4 Ways Chicago Cubs Can Become Contenders Sooner Rather Than Later

Eric Steitz@esteitz16Analyst IIIOctober 1, 2012

4 Ways Chicago Cubs Can Become Contenders Sooner Rather Than Later

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    The Chicago Cubs haven’t been serious contenders since 2008—another frustrating stretch for a team that hasn’t won a World Series since 1908. But, if the Cubs do these things, they could become contenders sooner rather than later. 

    The Cubs have had an abysmal season. They are fifth in the NL Central and are on the verge of 100-plus losses. 

    Even the friendly confines of Wrigley Field haven’t been very friendly. A 37-41 home record combined with a 22-57 road record have escorted the Cubs to the bottom of the league. 

    The Cubs’ president of baseball operations, Theo Epstein, has a history of breaking curses. The youngest general manager in MLB history, Epstein put the pieces in place that broke Boston’s World Series curse after just two seasons at the helm of the Red Sox.

    The Cubs have finished fifth in the NL Central every year since 2009, but if they do these things, they just might become contenders sooner rather than later.

Bring in Two Consistent Veteran Starting Pitchers

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    The Cubs starters are statistically some of the worst in the MLB. The staff is 23rd in earned run average (4.53), tied for 20th in WHIP (1.33) and have a 41-73 record. 

    With Ryan Dempster and Paul Maholm gone, the Cubs have an inconsistent, but talented, Matt Garza and Jeff Samardzija to anchor the staff. That’s not good considering they are a combined 14-20 this season. 

    The Cubs typically overpay and underachieve so finding value in veteran pitchers is key. According to Ken Rosenthal of Fox Sports, the Cleveland Indians are going to listen to trade offers for Justin Masterson. 

    Buster Olney of ESPN has also said that the Cubs could be targeting Jake Peavy. Acquiring one of those two pitchers, for the right price, would be extremely beneficial for a young pitching staff.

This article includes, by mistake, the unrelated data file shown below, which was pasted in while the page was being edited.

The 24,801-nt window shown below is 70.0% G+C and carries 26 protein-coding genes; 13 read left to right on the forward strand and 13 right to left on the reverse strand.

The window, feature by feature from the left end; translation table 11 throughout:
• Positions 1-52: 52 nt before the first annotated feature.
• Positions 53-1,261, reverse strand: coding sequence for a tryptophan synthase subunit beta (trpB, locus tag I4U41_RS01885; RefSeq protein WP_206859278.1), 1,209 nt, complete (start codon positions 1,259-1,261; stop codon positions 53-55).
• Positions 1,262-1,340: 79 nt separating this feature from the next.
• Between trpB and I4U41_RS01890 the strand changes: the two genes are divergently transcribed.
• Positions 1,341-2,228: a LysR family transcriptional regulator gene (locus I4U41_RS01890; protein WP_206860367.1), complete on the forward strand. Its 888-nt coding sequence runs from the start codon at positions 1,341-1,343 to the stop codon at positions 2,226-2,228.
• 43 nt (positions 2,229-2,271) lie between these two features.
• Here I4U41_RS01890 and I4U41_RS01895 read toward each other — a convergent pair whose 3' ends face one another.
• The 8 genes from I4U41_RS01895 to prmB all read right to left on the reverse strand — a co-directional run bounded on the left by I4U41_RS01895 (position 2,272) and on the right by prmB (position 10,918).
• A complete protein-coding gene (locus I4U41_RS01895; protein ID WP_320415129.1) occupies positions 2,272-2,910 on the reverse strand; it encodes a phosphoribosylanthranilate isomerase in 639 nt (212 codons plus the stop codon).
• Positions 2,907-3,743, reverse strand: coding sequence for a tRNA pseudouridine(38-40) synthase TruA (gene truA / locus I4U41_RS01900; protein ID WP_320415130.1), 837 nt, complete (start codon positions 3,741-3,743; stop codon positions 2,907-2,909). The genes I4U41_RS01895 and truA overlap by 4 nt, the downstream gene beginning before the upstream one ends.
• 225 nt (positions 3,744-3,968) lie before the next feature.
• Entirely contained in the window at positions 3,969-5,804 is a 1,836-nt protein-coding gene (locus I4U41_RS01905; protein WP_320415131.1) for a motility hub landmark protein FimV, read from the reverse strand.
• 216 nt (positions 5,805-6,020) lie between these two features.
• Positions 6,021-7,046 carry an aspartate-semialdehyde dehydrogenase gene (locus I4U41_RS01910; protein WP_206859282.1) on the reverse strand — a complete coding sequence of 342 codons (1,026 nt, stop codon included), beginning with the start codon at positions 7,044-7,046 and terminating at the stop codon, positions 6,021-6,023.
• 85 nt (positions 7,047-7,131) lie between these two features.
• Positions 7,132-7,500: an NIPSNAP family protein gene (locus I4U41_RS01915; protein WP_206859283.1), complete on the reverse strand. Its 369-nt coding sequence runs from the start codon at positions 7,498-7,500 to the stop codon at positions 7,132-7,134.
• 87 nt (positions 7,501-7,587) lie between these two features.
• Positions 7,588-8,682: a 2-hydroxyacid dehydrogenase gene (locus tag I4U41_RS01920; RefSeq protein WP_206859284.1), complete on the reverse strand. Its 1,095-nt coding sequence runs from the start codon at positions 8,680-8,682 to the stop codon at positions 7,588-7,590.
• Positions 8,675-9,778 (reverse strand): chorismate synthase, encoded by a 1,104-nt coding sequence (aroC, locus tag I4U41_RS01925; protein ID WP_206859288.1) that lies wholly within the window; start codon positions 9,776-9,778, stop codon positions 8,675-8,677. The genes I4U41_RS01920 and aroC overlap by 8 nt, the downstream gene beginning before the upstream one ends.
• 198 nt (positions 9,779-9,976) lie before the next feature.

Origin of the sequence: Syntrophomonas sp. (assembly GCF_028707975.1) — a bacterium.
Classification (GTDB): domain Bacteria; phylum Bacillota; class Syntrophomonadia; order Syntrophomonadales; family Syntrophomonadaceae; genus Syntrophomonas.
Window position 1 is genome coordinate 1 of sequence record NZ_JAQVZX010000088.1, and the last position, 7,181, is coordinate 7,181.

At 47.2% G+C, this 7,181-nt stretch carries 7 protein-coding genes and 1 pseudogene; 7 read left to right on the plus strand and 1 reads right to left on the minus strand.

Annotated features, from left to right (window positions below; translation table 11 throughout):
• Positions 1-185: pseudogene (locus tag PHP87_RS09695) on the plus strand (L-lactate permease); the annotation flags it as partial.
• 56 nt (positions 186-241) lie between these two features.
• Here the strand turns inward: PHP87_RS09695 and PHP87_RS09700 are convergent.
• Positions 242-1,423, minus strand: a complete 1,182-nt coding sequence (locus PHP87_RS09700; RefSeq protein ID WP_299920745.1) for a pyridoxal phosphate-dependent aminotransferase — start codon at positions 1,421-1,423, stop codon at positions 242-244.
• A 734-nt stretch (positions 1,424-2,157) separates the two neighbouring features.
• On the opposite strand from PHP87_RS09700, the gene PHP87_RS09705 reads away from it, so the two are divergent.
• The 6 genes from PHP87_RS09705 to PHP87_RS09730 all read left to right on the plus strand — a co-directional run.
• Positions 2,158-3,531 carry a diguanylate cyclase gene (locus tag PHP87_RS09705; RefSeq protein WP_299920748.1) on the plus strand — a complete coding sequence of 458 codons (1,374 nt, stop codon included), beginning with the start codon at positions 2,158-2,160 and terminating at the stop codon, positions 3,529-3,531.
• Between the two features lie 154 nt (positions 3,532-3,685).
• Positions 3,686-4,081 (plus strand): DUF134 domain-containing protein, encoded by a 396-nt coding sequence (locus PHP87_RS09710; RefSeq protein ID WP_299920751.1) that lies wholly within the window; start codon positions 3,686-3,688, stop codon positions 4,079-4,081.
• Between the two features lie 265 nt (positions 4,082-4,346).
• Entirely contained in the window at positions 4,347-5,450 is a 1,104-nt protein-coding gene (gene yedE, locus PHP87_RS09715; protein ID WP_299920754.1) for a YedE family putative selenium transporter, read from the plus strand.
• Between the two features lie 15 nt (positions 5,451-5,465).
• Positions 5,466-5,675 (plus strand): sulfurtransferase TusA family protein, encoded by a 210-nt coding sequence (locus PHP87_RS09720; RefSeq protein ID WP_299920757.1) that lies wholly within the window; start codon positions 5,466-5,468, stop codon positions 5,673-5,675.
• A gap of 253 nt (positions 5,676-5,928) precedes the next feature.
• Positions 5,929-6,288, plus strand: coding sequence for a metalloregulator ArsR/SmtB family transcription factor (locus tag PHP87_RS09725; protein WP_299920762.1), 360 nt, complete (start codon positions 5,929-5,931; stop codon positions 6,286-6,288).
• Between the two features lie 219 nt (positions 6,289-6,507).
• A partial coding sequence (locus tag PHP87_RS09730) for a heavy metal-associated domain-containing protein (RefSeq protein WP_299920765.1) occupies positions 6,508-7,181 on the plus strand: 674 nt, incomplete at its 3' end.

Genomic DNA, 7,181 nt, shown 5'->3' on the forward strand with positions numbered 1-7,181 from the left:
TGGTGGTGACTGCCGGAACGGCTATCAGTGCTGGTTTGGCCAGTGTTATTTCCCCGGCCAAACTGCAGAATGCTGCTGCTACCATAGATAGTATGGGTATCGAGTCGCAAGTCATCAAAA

Acquiring veteran starters would increase depth in the bullpen and allow time for the young staff to develop. The Cubs can’t get attracted to big names and high price tags though. That would set them even further back in their development.

Bring in a Young Closer

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    Carlos Marmol has been brilliant and he has been awful for the Cubs. The inconsistent closer won the job, lost the job, got demoted and promoted all this season.

    The Atlanta Braves have clinched a playoff spot and owe a significant amount of credit to their young-stud closer Craig Kimbrel. A consistent ninth-inning man is crucial to a postseason appearance. 

    Of the teams in the hunt for the postseason, all but two (Detroit Tigers, 19-27 and New York Yankees, 21-25) have winning records in one-run games. The Cubs are 14-27 in those games, only the Toronto Blue Jays are worse (12-25). 

    Not all of those games are save opportunities and not all of them are Marmol’s ineffectiveness, but Chicago needs to improve if they want to make a postseason run in the near future. 

    Atlanta is 25-12 in those games. The Cincinnati Reds are 30-19. The Baltimore Orioles are an astonishing 27-9 in nail-biters. 

    Someone like San Diego’s Huston Street could be a great addition to the bullpen. He could platoon in the ninth inning or be a great set-up man in the eighth. He’s a bit injury-prone, but he is extremely effective when healthy.

Get Value out of Alfonso Soriano

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    The Cubs missed an opportunity to unload salary and bring in young talent by not trading outfielder Alfonso Soriano at the deadline. Somehow, they need to find a way to get value out of the former star. 

    According to spotrac.com, Soriano makes $18 million per season with a $1 million bonus. He’s in contract through 2014. That’s a lot of salary for a .263 hitter. 

    Soriano has been extremely productive for the Cubs this season with 30-plus home runs, 100-plus runs batted in and six stolen bases. Those totals are personal highs since 2007 in HRs and 2009 in stolen bases. His RBI-total is a career high. 

    This was the perfect time to trade the aging outfielder, but it didn’t happen. The Cubs need to find a way to get some value out of Soriano for the next few years, whether it is by improving the batting order around him or by trading him.

Establish an Identity and Hold to It

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    In 2012, fans have no idea which Chicago Cubs team is going to show up. Is it going to be a small-ball game? Is it going to be a slugfest?

    The Cubs have one legitimate power hitter in Soriano (31). Anthony Rizzo and Bryan LaHair are next with 15. Their 134 home runs place them 23rd in the MLB. 

    Chicago isn’t a speedy team, either. With 92 total stolen bases, the Cubs are 21st in the league in the category. Tony Campana and Starlin Castro lead the team with 29 and 25 swiped-bags, respectively. 

    What about a station-to-station team? Chicago has 1269 hits this season (27th) and a team average of .246 (26th). They are also 27th in the league in walks. 

    The best teams in the league have an identity. The Yankees are a power team. The Braves are a defensive team. The Washington Nationals and Cincinnati Reds are pitching and power teams. 

    Manager Dale Sveum needs to establish an identity and the Cubs need to build a lineup that fits that philosophy. With this season under his belt as a foundation, Sveum can start to build on it. 

    This is the first time since 1966 that the Cubs could finish with 100-plus losses. Sveum better move the Cubs away from that number in 2013.